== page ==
UAE funding helps UN bring ISIS to justice for crimes against Yazidi women and children

Prosecution of terrorists for war crimes could begin in months

Displaced people from the minority Yazidi sect, fleeing violence from forces loyal to the Islamic State in Sinjar town, walk towards the Syrian border, on the outskirts of Sinjar mountain, near the Syrian border town of Elierbeh of Al-Hasakah Governorate, Iraq, August 11, 2014. Picture taken August 11, 2014. REUTERS/Rodi Said/File Photo SEARCH "POY DECADE" FOR THIS STORY. SEARCH "REUTERS POY" FOR ALL BEST OF 2019 PACKAGES. TPX IMAGES OF THE DAY.

Crucial UAE funding is helping UN investigators to move a step closer to prosecuting ISIS in Iraq for war crimes against Yazidi women and children.

The latest report from the UN’s ISIS war crimes team reveals that prosecutions of terrorists could begin in months.

The Investigative Team to Promote Accountability for Crimes Committed by ISIS said it was aided by funds from the UAE to advance its investigations of crimes of sexual slavery, leading to more ISIS offenders being identified.

“Contributions provided by the UAE have continued to support and enhance the work of the Sexual and Gender-based Crimes and Crimes Against Children Unit," said the UN team's report, which will be presented to the UN Security Council on Thursday.

“Recent interviews have strengthened established investigations in that area and have served to identify additional suspected ISIS perpetrators connected with sexual slavery.”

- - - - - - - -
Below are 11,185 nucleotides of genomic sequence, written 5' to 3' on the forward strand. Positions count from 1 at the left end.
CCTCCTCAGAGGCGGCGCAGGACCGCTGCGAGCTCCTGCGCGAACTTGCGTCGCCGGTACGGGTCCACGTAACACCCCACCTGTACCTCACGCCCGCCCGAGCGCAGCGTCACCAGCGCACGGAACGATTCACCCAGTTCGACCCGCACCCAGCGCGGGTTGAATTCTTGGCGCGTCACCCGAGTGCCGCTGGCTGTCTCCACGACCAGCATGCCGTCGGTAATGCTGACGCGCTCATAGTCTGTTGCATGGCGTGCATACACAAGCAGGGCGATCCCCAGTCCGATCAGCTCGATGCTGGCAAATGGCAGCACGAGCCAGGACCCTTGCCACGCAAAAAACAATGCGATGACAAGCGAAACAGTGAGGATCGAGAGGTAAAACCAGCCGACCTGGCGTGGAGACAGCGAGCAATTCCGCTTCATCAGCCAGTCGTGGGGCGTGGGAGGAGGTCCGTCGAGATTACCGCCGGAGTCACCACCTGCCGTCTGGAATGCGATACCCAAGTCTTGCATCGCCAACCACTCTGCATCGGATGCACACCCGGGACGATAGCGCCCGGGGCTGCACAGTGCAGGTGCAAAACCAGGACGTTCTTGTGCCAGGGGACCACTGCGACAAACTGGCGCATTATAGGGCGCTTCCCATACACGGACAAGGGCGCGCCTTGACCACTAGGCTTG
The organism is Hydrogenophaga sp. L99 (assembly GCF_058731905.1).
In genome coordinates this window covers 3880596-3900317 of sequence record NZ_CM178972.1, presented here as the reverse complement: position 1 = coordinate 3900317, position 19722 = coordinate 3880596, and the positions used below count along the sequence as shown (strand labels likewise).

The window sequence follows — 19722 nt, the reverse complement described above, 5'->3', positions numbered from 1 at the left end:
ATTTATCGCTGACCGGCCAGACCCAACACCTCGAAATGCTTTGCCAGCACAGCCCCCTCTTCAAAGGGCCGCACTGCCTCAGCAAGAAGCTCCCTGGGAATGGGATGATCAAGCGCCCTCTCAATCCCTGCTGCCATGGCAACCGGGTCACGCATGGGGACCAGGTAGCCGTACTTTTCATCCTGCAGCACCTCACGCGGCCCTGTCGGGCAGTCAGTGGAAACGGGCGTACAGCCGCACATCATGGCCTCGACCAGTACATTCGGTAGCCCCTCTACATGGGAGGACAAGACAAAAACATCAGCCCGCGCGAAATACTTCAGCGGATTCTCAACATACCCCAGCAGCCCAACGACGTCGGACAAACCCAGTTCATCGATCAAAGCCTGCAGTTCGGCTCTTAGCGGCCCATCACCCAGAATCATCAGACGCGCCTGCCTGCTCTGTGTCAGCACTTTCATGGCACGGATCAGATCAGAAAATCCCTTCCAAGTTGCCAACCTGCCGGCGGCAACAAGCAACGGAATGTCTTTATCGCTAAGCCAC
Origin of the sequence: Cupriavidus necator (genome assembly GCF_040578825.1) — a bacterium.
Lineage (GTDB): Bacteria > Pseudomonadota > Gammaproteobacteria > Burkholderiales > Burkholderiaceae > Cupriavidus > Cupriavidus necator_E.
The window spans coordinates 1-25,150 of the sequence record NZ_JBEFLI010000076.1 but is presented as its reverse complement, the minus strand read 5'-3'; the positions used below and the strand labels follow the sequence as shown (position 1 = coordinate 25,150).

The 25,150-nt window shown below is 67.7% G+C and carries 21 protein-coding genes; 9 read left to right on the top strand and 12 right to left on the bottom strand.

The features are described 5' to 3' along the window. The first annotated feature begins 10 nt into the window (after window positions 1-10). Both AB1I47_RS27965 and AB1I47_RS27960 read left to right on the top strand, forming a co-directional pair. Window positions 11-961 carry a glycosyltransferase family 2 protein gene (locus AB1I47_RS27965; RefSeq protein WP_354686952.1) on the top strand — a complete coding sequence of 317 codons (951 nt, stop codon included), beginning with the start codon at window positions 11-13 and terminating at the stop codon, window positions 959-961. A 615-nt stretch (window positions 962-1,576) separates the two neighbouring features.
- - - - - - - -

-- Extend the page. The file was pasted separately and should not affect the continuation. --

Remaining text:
The team, led by British lawyer Karim Khan, QC, has identified nearly 350 terrorists behind the genocide of the Yazidis and other groups.

Using more than 2 million pieces of data from mobile phones, investigators were able to place ISIS members at the scenes of the atrocities.

It has been training Iraqi investigative judges in the development of case files for the prosecution of ISIS members for war crimes, crimes against humanity and genocide.

The team is working with Iraq to implement a war crime law, which is expected to be adopted within the next year and lead to prosecutions.

It also said “substantial progress has been made” in pursuing new lines of investigation in relation to crimes committed by ISIS against the Kakai, Shabak and Shiite Turkmen communities.

In October, Iraqi experts from the Mass Graves and Medico-Legal directorates started exhumations in the mass graves left by ISIS in Solagh and Kojo, Nineveh governorate.
The team says its work has been affected by the pandemic but now its priority is to return the remains of loved ones to their families.

“Through close co-operation with the Iraqi authorities, the team is now moving forward with a number of priority activities on the ground in Iraq, including the crucial resumption of mass grave excavations and the return of the remains of victims to families,” it said.

“Through the combined initiatives of domestic legislative reform, the provision of support by the team to Iraqi authorities in the preparation of case files and the digitisation of vast amounts of evidence, a path towards the successful completion of the mandate of the team has emerged.

“The team will continue to rely on its partnership with survivors, affected communities, national authorities and the international community in pursuit of meaningful accountability for crimes committed by ISIS.”

The data the team has collected so far has helped to find suspects from the summer of 2014, when extremists killed and enslaved thousands of Yazidis in northern Iraq.

Mr Khan said the records provided evidence that was admissible in court and could prove criminal responsibility beyond reasonable doubt.

There are more than 200 mass graves containing up to 12,000 bodies in Iraq, which are attributed to ISIS.